Photo/Illutration The Diet opens on Aug. 3 with an Upper House plenary session. (Takeshi Iwashita)

The extraordinary Diet session that began Aug. 3 will end on Aug. 5, leaving no time to address growing concerns about ties between politicians and the Unification Church or the current wave of the COVID-19 pandemic now sweeping Japan.

No plans are on the table to take up either issue, the former being one of huge public interest in the aftermath of the slaying last month of former Prime Minister Shinzo Abe and the latter because the government appears slow to take the initiative in getting a grip on this latest phase in the health crisis.

Common practice for an extraordinary Diet session held soon after an Upper House election, in this case July 10, mainly revolves around deciding on the chamber president and vice president.

Given that Abe was gunned down only two days before voting day and that the assailant held a grudge against the Unification Church, now formally known as Family Federation for World Peace and Unification, some attempt at delving into its relationship with politicians would seem apt right now.

The 41-year-old suspect said he targeted Abe because he thought the politician had ties to the church.

Former church members were left shaking their heads over the Diet’s apparent lack of eagerness to look into links between the church and politicians, with some saying it showed lawmakers were simply not interested in their problems.

A woman in her 40s living in Tokyo who joined the church as a teenager due to her mother’s influence, said, “I feel a gap in awareness between the general public and politicians.”

The woman said she was physically abused by the man she married in a mass wedding organized by the Unification Church and also suffered psychological scars because the church forbade divorce.

She said she is desperate to learn the extent of dealings between politicians and the church, adding that any inkling of a politician having cozied up to the church in search of votes would be too much for her to bear.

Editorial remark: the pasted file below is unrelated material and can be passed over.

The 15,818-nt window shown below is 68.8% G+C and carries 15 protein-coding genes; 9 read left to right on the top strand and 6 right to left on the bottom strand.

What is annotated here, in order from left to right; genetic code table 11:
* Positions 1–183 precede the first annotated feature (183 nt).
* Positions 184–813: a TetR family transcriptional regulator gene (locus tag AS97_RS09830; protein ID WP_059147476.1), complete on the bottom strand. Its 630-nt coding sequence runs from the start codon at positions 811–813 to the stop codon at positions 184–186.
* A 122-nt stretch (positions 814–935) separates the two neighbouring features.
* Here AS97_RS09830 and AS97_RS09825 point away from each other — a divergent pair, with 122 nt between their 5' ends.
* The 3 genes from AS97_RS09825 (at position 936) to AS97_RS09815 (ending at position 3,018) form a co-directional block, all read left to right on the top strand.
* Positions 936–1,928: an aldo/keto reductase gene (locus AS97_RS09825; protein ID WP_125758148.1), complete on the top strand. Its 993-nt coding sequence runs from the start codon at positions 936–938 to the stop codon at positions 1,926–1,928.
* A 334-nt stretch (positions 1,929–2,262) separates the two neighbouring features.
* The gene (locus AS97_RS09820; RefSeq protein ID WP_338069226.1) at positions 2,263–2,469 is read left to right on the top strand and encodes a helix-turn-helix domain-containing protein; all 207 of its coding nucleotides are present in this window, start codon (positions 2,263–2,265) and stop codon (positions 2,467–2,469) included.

“I want the Diet to seriously discuss the relationship between the church and politicians,” the woman said as she griped about the lack of attention being given to the issue.

A woman in her 30s living in the Kansai region said she faced a difficult time growing up because her mother, who also was a member, donated around 100 million yen ($748,000) to the church. It meant she could not attend senior high school or university.

With no plans in the extraordinary Diet session to discuss issues related to the church, the woman said, “I wanted lawmakers to hear the voices of us ‘victims’ as well as to explain” their ties to the church.

Shigeru Minamino, a professor of constitutional law at Kyushu University, said a three-day session was simply too short to grapple with the many serious issues facing the nation.

“I feel that the representatives chosen in the election are not fulfilling their roles,” he said.

Minamino even suggested that politicians may naively feel that voters will forget about an issue if the Diet is not in session.

Toshimitsu Motegi, the secretary-general of the ruling Liberal Democratic Party, insists there were no organizational ties between the party and the Unification Church and said the onus was on individual lawmakers to explain their ties with the church and affiliated organizations.

An LDP lawmaker involved in the Diet Affairs Committee of the party admitted that consideration was not given to extending the extraordinary session.

Another LDP lawmaker said a lengthy session would have given the opposition the opportunity to attack the LDP from all sides regarding widely held suspicions about its ties to the Unification Church.

But the LDP is not solely to blame for the short session.

The directors of the Lower House Rules and Administration Committee from the Constitutional Democratic Party of Japan, Nippon Ishin (Japan Innovation Party) and the Democratic Party for the People all agreed at an Aug. 2 meeting to the three-day session.

The CDP and Nippon Ishin disclosed dealings their lawmakers had with the Unification Church, but the two largest opposition parties have other matters on their minds.

The CDP is still reeling from its disastrous performance in the election, with some calling for the heads of party executives to roll.

Nippon Ishin will soon hold its first election to choose a new party head.